The Boehner Rule

flickr/Talk Radio News Service
flickr/Talk Radio News Service A fter months of Republican resistance, the House of Representative finally renewed the Violence Against Women Act (VAWA) late last month. What many casual political observers may not know is that there were always enough votes in the House for the bill to pass, but it couldn’t get a vote because of something called the “Hastert Rule”—an informal practice in the House by which only legislation supported by a majority of the majority party (in this case, Republicans) is allowed to come to a vote. How Speaker John Boehner got VAWA passed tells us a lot about what the next two years is going to be like in Washington. The Hastert Rule was coined during the speakership of Republican Denny Hastert, who said he would bring nothing to the floor of the House of Representatives unless a majority of the Republican conference supported it. As University of Miami political scientist Greg Koger explains, the logic behind such a rule is basically one of "an...

The Making of the "Other" Chicago

AP Photo/M. Spencer Green
AP Photo/M. Spencer Green A makeshift memorial at the site where 6-month-old girl Jonylah Watkins and her father, a known gang member, were shot on March 11. The girl, who was shot five times, died Tuesday morning. Her father, Jonathan Watkins, remains in serious but stable condition. J anuary was the deadliest month in Chicago in more than a decade. Forty-two people lost their lives on the city’s streets, most of them to gun violence. For 2012, the total number of homicides was 509, of which 443 involved firearms. While most of the shootings could be attributed to gang feuds, innocent people were caught in crossfire that often erupted in broad daylight and on public streets. Hadiya Pendleton’s shooting death, which took place only a week after the 15-year-old honors student performed at the presidential inauguration, is the latest tragedy to reinforce the perception that Chicago is the murder capital of the nation. Pendleton was killed when a gunman opened fire on a group of high-...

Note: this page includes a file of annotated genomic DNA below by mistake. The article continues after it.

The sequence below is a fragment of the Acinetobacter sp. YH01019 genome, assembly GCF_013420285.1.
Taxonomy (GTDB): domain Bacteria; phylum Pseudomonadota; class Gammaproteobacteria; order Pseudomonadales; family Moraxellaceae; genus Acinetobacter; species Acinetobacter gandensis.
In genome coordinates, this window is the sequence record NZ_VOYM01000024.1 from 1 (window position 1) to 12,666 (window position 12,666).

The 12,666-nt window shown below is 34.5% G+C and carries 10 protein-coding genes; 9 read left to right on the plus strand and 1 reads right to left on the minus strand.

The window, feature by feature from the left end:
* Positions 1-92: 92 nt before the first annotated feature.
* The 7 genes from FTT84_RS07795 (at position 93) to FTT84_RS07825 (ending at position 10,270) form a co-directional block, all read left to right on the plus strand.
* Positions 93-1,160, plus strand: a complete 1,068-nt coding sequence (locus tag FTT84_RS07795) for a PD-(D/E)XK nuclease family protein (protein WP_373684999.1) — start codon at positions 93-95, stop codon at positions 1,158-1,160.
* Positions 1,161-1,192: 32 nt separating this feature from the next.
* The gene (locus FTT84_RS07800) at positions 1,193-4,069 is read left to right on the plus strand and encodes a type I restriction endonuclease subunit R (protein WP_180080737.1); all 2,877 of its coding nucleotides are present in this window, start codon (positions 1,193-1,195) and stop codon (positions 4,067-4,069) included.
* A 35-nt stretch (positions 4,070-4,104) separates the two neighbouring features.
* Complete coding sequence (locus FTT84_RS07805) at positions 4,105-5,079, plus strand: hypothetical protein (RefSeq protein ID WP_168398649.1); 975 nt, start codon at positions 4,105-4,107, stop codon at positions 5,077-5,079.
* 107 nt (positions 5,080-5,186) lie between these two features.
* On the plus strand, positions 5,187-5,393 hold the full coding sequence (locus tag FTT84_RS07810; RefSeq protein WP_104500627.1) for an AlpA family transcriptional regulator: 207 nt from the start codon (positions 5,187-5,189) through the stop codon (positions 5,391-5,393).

Forty Years Behind on Sick-Leave Policy, But Catching Up

AP Photo/Mary Altaffer
AP Photo/Mary Altaffer Emilio Palaguachi, center, speaks at a rally at New York's City Hall to call for a vote on paid-sick-days legislation, which has been held up by I t’s too late for Tonisha Howard , the mother of three in Milwaukee who was fired for leaving work to be with her hospitalized two-year-old. And for Felix Trinidad , who was so afraid of losing his job at Golden Farm fruit store in Brooklyn that he didn’t take time off to go to the doctor—even after he vomited blood. Trinidad, a father of two who had stomach cancer, continued to work until just days before his death at age 34. But for workers in Portland and perhaps Philadelphia, paid sick days just got much closer to becoming reality. Last Wednesday, the city council in Portland, Oregon, voted unanimously for a bill granting most employees up to 40 hours of paid sick leave per year. On Thursday, the Philadelphia City Council passed a similar law—and, with only one vote short of a veto-proof majority, advocates are...

Ringside Seat: Live from CPAC

For 2013, the American Conservative Union tagged their annual CPAC conference with the slogan "America's Future: The Next Generation of Conservatives." Presumably the organizers realized that the GOP's demographic troubles from 2012 spelled future trouble for the conservative movement. But Friday afternoon the panel trotted out the same old broken horses who ruined the party in the last election. Rick Santorum was up first, the still-hard-to-believe runner-up for the GOP presidential nomination. Santorum briefly showed an air of compassion missing from his presidential campaign, centering the speech on his the death of his nephew yesterday. He even displayed a hint of erudition one doesn't often associate with the former Pennsylvania senator, quoting Buddha and Viktor Frankl. But the speech quickly devolved into a typical diatribe on how Obama has ruined America and "wants to exchange the 'why' of the American Revolution for the 'why' of the French Revolution." Rick wasn't the lone...